Creativity in the arts seems to very cyclical, & today's times bears some resemblance to the same period that ultimately produced Diaghilev, who nurtured choreographers such as Fokine, Nijinsky, Nijinska, Massine, & Balanchine, all of whom innovated and reinvigorated the rather stagnant and predictable ballet choreography of its day. Undoubtedly, it was the collaboration of so many brilliant and young artists from various disciplines, like Picasso, Stravinsky, Ravel, Bakst, Cocteau etc., with Diaghilev and his choreographers that kicked these changes into being. Diaghilev's broad vision and impeccable taste was the catalyst that made it all happen.

    Sorry for being so wordy... So we need a Diaghilev?

  5. Also a memorable teacher to remember was Antonina Tumkovsky, who can be seen teaching in her 90's from a chair in a video that's out, in what her students describe as a terrifically difficult if brilliant class. It is amazing to view.

    "I believe one of Tumey's greatest gifts is in shaping the essence of a dancer. She not only promoted physical strength, but tried to instill in us emotional integrity as well," writes Wendy Whelan, principal dancer for New York City Ballet in a tribute to Antonina Tumkovsky. "She wanted us to be confident, to learn to handle demands, to be healthy in mind and body." Mme. Tumkovsky retired in September 2003 at age 98 after fifty-four years with the School of American Ballet. A graduate of the Choreographic School in Kiev and former soloist with the Kiev State Theatre of Opera and Ballet, Tumey, as she is affectionately known, came to SAB in 1949 at the invitation of George Balanchine. Her responsibilities included auditioning new students iii New York, and over her career, she taught every level of class at SAB, challenging generations of dancers, including Whelan. "Ultimately," Whelan writes, "she was prompting us to ask ourselves, 'Do I have what it takes to make this my life?' "--KAREN HILDEBRAND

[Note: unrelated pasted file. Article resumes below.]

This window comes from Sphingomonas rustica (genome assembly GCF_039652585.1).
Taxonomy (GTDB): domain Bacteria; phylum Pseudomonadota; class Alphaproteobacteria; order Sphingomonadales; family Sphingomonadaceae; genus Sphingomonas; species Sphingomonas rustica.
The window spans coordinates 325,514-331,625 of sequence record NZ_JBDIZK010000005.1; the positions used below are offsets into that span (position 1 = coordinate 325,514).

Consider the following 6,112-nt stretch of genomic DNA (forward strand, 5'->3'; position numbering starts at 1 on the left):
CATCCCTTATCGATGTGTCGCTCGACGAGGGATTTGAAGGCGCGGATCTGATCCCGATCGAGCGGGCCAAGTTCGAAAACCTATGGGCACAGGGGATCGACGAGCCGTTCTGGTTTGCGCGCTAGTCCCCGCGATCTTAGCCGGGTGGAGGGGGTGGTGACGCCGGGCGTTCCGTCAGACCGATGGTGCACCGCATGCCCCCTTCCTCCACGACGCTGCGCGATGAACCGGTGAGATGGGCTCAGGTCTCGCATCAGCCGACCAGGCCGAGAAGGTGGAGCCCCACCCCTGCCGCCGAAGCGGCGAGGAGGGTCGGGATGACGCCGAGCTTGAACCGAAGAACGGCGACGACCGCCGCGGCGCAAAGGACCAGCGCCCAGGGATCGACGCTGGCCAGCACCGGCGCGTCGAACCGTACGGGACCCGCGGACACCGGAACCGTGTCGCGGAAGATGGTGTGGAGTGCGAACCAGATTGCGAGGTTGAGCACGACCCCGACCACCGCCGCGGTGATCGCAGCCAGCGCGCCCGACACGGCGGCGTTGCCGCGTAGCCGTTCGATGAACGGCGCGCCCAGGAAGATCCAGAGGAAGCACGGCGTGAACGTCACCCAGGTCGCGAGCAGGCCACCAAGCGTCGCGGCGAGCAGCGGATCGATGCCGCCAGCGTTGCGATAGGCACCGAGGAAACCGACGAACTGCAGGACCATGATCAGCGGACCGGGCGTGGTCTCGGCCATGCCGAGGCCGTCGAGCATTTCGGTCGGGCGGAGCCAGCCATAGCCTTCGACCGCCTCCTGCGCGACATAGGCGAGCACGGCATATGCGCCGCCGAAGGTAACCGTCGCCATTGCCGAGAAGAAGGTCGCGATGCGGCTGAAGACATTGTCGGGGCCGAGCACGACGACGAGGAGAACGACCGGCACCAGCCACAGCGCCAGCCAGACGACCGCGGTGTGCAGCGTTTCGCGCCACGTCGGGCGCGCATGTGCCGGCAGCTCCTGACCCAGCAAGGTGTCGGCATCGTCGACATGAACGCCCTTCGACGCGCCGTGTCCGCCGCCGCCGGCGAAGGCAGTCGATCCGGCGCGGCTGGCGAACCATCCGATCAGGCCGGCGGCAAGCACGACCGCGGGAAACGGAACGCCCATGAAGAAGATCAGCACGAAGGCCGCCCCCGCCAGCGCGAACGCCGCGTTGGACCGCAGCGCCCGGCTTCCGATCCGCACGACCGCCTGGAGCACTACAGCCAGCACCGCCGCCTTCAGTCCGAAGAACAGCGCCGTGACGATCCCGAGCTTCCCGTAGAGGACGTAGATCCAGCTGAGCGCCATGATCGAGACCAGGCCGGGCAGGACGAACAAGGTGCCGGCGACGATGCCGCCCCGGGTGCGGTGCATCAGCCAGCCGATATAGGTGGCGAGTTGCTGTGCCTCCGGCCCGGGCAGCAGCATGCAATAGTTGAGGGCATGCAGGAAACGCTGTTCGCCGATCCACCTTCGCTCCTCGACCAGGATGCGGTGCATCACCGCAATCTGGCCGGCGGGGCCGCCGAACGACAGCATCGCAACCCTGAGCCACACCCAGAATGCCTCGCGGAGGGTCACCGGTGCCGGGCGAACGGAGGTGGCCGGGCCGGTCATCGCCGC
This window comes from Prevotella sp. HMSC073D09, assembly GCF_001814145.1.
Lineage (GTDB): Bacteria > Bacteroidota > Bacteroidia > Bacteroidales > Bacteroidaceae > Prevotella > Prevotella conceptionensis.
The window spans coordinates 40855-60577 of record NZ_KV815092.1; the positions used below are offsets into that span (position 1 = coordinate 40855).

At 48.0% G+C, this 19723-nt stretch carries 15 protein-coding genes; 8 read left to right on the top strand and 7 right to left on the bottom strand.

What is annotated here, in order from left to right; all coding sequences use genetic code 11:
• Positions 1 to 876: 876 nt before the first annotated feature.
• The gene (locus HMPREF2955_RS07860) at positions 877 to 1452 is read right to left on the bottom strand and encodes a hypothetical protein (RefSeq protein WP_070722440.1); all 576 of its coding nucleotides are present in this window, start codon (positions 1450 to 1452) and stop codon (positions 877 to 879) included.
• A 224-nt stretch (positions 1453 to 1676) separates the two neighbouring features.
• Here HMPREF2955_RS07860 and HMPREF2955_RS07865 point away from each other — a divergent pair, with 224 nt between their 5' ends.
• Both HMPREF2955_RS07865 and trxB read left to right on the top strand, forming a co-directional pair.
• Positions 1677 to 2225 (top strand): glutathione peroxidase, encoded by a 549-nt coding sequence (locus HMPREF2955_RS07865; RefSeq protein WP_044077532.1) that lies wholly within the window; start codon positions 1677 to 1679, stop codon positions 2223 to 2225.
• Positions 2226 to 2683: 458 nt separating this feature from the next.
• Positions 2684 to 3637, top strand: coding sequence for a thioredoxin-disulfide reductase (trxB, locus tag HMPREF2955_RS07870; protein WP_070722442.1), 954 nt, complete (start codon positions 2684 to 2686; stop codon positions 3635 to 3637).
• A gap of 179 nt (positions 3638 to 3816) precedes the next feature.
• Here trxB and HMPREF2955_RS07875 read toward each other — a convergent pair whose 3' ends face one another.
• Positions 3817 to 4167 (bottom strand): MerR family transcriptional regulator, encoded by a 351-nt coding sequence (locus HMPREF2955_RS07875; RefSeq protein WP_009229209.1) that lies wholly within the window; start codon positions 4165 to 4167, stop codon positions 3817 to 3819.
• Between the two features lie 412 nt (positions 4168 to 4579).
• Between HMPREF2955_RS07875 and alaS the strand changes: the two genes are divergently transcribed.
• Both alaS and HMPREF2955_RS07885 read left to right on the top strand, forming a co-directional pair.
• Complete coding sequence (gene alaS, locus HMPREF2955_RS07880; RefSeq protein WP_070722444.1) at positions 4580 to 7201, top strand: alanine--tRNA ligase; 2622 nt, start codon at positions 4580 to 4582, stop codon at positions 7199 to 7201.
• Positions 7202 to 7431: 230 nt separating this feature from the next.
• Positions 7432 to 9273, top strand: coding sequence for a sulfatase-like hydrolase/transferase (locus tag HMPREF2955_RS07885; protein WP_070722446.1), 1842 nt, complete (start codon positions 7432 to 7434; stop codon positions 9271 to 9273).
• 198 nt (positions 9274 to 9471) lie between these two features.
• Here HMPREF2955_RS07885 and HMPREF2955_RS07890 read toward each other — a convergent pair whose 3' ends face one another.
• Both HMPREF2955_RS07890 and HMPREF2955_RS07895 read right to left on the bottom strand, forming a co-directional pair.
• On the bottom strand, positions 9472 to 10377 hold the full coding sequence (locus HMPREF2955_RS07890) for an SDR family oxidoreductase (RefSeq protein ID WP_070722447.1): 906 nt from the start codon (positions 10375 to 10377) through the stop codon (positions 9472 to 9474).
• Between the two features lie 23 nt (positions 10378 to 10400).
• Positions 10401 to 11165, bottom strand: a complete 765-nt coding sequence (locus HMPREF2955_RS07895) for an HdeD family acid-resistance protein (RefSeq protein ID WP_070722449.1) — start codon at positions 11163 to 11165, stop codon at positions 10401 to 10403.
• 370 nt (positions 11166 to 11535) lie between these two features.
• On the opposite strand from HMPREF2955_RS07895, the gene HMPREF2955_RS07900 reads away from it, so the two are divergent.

COPYRIGHT 2004 Dance Magazine, Inc.

    COPYRIGHT 2004 Gale

    Also; Felia Doubrovska & Alexandra Danilova, were both beloved Russian teachers who taught at SAB until very late in life.

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  6. Agnes DeMille appeared in a documentary, teaching one of her ballet's (I don't remember which) to young ABT dancers.  It's amazing what she could convey, seated in a chair, using (a) her arms, head and upper torso, and (b) a shared ballet vocabulary.

    That was the Frederick Wiseman documentary. Agnes DeMille was (after recovering from a stroke & therapy) rehearsing The Other; music by Franz Schubert. ABT's Amanda McKerrow and others were dancing in this last ballet by de Mille, who was being assisted by Terry Orr, now director of Pittsburgh Ballet Theatre.